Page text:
Much has been said about Central Bank Digital Currencies (CBDCs) and governments’ affinity for them. While China and Japan appear to be at the forefront of this digital currency innovation, Switzerland appears to be making significant progress.
Transforming the Payment System
Yesterday, the Swiss Center of the Bank of International Settlements’ Innovation Hub (BISH), announced that it had completed two proofs-of-concept for a possible wholesale CBDC. Dubbed “Project Helvetia,” the new CBDC initiative is a collaboration between the BISH, the Swiss National Bank (SNB), and Six Group, the country’s top stock exchange.
A separate announcement from the Six Group highlighted that Project Helvetia would explore the legal and technological feasibility of transferring digital assets via a wholesale CBDC.
From there, the assets will move to the Six Digital Exchange, the stock exchange’s proprietary distributed digital asset platform. The platform will also include services like toke issuance, trading, custody, management, and settlement.
Although the development shows that Switzerland’s top financial minds believe blockchain has a role in the country’s financial future, it doesn’t necessarily indicate that they will use it in launching a wholesale CBDC. The partners also highlighted that the experiment doesn’t solidify their interest in establishing a CBDC.
Andréa Maechler, a governing board member at the SNB, highlighted that the project indicates the agency’s acknowledgment of innovative technologies. Thus, they simply don’t want to miss the chance to incorporate these technologies into the financial system.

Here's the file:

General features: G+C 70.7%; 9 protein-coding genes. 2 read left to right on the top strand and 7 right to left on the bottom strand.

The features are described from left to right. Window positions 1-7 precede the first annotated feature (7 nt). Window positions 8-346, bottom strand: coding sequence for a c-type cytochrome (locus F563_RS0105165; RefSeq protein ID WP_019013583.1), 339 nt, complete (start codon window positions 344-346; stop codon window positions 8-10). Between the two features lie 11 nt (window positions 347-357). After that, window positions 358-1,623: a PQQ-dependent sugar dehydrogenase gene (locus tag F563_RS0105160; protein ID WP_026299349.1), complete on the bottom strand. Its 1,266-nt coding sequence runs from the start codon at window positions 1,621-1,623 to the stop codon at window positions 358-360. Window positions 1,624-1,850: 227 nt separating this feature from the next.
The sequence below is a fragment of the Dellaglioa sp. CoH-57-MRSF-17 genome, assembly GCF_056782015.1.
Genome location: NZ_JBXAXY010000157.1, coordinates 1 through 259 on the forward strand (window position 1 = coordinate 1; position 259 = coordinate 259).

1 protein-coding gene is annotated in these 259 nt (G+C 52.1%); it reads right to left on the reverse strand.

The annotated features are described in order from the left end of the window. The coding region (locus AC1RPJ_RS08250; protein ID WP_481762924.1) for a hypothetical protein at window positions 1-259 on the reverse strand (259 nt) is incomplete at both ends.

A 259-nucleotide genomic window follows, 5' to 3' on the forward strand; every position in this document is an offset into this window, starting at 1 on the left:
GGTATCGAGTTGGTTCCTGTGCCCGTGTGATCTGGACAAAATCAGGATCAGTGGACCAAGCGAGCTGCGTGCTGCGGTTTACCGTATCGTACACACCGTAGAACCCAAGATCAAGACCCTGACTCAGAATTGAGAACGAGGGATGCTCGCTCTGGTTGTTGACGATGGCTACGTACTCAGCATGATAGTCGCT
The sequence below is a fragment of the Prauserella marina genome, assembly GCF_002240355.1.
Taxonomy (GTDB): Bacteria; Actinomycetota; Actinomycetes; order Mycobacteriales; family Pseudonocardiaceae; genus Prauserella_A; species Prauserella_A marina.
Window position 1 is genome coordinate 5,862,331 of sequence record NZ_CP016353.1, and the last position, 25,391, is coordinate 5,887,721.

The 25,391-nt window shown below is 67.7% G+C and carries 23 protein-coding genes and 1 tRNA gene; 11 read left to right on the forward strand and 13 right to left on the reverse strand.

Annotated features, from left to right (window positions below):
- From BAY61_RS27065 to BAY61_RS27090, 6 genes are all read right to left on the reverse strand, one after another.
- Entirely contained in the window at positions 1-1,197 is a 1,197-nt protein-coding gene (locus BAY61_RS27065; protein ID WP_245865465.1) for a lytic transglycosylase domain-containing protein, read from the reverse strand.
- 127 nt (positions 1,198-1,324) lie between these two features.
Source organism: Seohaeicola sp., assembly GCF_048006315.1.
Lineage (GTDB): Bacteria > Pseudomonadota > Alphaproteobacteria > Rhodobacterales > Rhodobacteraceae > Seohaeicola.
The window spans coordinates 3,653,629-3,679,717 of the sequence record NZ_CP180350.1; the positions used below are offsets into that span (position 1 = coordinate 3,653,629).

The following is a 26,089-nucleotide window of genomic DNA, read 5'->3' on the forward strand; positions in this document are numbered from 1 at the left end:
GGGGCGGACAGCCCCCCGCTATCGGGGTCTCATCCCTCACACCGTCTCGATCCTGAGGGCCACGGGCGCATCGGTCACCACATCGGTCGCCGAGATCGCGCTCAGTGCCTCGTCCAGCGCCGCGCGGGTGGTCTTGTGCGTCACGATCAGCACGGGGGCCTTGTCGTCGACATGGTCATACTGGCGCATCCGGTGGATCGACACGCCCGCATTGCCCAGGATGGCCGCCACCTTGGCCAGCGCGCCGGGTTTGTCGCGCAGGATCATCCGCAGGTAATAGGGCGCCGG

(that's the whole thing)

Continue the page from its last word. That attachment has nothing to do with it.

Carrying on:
“Irrespective of which technologies the financial markets adopt next, the safety and reliability of Swiss financial infrastructure must be preserved. If [distributed ledger technology] can deliver significant improvements in securities trading and settlement, then the SNB will be prepared,” he emphasized.
Still Dallying on the CBDC Issue
The BIS itself has been quite reluctant to dismiss the importance of cash in favor of CBDCs. Last month, Benoît Cœuré, the head of the Innovation Hub, argued that fiat money would remain its position despite the growing CBDC frenzy.
Cœuré highlighted in his interview that while cash isn’t being used so much as a payment means, it is still a considerable currency form. Instead of pushing or CBDCs to be the status quo for payments, he counseled that governments should focus on providing a variety for their citizens.
While countries in the Euro area remain split in their opinions, China and Japan are moving ahead quickly. China already began conducting tests for its digital yuan, consolidating several partners and regions to be a part of the tests to see how the asset will operate.
As for Japan, it will begin a proof-of-concept for its digital yen next year. In October, the Bank of Japan sent a document to the BIS, highlighting that it would build an asset that can work for wholesale and retail customers. The agency added that its preferred digital asset would be able to work amid infrastructural breakdowns – especially in the face of natural disasters.